Nobody needs anything other than a concrete cell to sleep in, a plate of gruel, and a multivitamin supplement per day.
Obviously I’m taking this argument to an extreme conclusion, but I make it with the utmost sincerity. Need is not the right question to ask, when it comes to deciding whether or not to allow things.
When people say “nobody needs a handgun”, what they really mean is:
I don’t personally like that slightly risky thing, so it should be banned, unlike slightly risky things that I do like.
We currently do, and should, allow properly vetted people to own handguns and rifles, simply because it is not our business to dictate the risks other people are allowed to take, nor to single out particular risks at the exclusion of others that are equal – or greater – in magnitude.
Often the severity of an event is mistaken for the probability of it happening. September 11th, 2001 is a great example of this – in a rare act of extreme terrorism, a few fundamentalist Islamic terrorists commandeered planes and flew them into buildings around the united states. Nearly 20 years later, we’re still riding out the political and social aftermath of this event and the responses to it. Some are even calling for a ban on all Muslim immigrants – after all, nobody needs to allow Muslim immigrants in.
As far as I can tell, the primary criteria people use when calling for a ban are:
– Some sort of perceived risk (violence, health, financial, environmental)
– No personal interest in the activity
The latter is very important. Many sports shooters and hunters have families, and we all have people we care about and don’t want to see murdered, and we are absolutely horrified whenever innocent people are injured by firearms – just like anybody else. But, just like truck owners, we realize the risk of allowing (licensed, vetted) people to own those things is extremely small, and can be mitigated by an appropriate licensing system. We require training and testing, and authorities retain the legal ability to revoke licenses for various infractions that indicate the person is a danger (e.g. DUIs). We have a strong and effective licensing system for firearms in Canada, including registration and connection to a particular owner for restricted firearms (like handguns) which are deemed to be most desirable for use in crime.
Finally, I’d like to address the issue of “primary purpose” that comes up.
Unlike a vehicle, the primary purpose of a gun is to kill
I’m a relatively new firearms owner, and in the past have expressed strongly anti-gun sentiments using many of the same arguments we see today.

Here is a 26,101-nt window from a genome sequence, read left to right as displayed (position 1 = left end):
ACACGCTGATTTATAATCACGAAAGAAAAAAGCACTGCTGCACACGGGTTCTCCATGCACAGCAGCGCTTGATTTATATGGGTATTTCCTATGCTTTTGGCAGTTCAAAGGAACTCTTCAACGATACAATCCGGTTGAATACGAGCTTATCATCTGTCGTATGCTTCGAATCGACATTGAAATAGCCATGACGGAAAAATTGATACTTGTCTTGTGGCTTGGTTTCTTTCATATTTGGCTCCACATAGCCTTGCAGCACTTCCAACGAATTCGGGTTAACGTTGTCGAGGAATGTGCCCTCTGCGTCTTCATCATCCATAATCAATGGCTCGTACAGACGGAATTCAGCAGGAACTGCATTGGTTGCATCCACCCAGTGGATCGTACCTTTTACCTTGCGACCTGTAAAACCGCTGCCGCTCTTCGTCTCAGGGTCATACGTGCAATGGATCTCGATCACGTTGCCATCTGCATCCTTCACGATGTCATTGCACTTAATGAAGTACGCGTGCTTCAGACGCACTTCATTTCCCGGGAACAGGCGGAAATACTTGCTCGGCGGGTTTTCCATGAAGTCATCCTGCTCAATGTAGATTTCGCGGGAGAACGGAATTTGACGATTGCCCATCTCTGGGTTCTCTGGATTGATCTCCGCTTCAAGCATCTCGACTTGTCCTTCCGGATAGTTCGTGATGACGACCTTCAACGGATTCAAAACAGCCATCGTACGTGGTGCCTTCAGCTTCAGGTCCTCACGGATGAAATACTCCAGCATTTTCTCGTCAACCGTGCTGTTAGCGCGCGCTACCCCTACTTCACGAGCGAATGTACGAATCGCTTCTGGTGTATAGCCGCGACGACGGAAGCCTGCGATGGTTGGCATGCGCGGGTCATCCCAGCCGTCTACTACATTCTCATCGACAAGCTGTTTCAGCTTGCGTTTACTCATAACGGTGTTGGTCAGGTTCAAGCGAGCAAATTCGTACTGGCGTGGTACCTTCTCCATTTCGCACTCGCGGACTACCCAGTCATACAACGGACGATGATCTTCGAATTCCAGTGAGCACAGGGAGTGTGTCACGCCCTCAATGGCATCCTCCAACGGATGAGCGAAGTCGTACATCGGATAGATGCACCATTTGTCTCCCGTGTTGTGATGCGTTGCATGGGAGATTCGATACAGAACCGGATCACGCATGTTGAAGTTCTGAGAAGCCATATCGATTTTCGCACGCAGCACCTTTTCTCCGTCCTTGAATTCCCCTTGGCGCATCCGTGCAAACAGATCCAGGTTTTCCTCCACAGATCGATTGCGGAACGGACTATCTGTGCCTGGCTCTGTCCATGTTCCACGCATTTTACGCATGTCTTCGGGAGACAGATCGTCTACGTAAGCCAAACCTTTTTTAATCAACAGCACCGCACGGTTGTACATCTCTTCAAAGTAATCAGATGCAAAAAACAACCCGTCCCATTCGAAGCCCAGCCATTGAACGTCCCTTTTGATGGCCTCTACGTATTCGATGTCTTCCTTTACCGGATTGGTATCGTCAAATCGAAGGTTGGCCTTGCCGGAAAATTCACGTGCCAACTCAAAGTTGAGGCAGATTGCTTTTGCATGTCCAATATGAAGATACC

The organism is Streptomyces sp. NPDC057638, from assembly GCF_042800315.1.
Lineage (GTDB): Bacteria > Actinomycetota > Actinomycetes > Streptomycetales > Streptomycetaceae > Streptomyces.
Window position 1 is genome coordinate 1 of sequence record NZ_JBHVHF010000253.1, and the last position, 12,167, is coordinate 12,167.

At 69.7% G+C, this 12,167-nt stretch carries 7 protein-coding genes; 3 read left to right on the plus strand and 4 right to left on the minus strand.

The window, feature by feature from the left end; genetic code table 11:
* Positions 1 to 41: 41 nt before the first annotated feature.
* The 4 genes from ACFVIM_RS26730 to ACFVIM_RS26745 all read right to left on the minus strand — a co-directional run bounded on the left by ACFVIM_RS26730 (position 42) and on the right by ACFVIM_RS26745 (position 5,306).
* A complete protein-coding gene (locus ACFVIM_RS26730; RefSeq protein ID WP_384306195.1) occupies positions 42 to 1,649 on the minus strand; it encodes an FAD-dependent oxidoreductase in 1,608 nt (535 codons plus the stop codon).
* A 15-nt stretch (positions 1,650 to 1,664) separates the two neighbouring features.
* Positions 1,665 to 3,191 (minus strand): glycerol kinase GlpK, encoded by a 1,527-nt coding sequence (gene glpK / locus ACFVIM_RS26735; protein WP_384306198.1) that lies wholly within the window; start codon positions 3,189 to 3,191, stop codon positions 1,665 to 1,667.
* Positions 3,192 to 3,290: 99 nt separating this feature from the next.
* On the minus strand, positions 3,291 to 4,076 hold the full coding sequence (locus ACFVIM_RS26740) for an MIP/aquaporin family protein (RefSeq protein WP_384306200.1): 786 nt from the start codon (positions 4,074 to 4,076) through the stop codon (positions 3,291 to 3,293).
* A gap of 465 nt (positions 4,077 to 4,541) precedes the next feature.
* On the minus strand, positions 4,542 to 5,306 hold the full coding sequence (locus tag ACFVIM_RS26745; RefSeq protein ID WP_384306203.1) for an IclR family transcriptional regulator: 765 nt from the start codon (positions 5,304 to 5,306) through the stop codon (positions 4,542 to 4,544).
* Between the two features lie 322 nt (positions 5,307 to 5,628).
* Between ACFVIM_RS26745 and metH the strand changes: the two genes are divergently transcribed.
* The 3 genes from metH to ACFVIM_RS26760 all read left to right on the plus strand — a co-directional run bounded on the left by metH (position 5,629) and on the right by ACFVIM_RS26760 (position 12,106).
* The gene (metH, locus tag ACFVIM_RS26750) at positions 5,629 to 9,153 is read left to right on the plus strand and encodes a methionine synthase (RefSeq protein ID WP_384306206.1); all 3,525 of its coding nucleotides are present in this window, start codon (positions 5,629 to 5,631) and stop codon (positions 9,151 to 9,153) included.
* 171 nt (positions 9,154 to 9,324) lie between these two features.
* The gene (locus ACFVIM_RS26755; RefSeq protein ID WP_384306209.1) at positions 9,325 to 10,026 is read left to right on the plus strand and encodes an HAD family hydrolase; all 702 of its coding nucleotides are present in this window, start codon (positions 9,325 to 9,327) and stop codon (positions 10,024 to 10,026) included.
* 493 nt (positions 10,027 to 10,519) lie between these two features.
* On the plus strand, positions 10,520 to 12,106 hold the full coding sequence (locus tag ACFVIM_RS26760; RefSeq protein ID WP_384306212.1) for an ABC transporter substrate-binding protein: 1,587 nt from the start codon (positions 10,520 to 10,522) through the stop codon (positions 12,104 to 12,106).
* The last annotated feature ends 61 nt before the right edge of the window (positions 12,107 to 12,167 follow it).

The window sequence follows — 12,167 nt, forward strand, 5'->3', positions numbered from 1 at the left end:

This is a quote of mine from 2008 that I found by searching a forum I’ve been a longtime member of:
“They [firearms] only serve to exacerbate the outcome of random acts of violence between otherwise law-abiding people.”
I believe now that I was wrong. Violence between individuals and countries is not the only purpose they serve. They serve a purpose as sporting objects for people who enjoy the noise, the challenge, and frankly the symbolic freedom of being able to own one and use one. It’s just a heck of a lot of fun to be able to use tiny explosions to throw lead rocks at high speed and move distant targets. It’s like noisy telekinesis. Many shooting disciplines are analogous to games like golf.
I think in the past I understated the importance of that symbolic freedom, and didn’t account for the value of allowing other people to pursue their interests, even if those interests don’t align with mine.
As for the developmental history of firearms, other military devices have been repurposed for civilian life, including rockets, aircraft, and GPS. I’m intentionally avoiding the larger discussion of firearms for self-defense and deterrence of state force, since my interest is sporting, but I do think there can be validity to those reasons for ownership – but that conversation is beyond the scope of this piece. Let’s just say that when I take a former weapon of war like my World War II rifles and use them for a peaceful and enjoyable range day, I feel privileged to live in the time and place we live today, and can’t think of a better end for a fascinating historical rifle than being used for peaceful enjoyment in a stable and prosperous country like Canada.
Of course today firearms play a central role in conflict… but banning civilian ownership in societies without major conflict isn’t going to make conflict zones disappear.
The ideal society is one in which nobody needs a gun, but anybody is free to own one*
(*with the obvious background check caveats).
I’m suspicious of unnecessarily large SUVs and trucks (I’m far more afraid of crossing at a busy controlled intersection than I am at the gun range), and get nervous around certain breeds of dogs and owners (I’ve had some run-ins with aggressive animals at the dog park), but I realize that society shouldn’t be structured to only meet my needs and protect me from those particular risks I’m annoyed by or worried about. All life comes with risk; treat it with care and appreciate the things you enjoy – including firearms.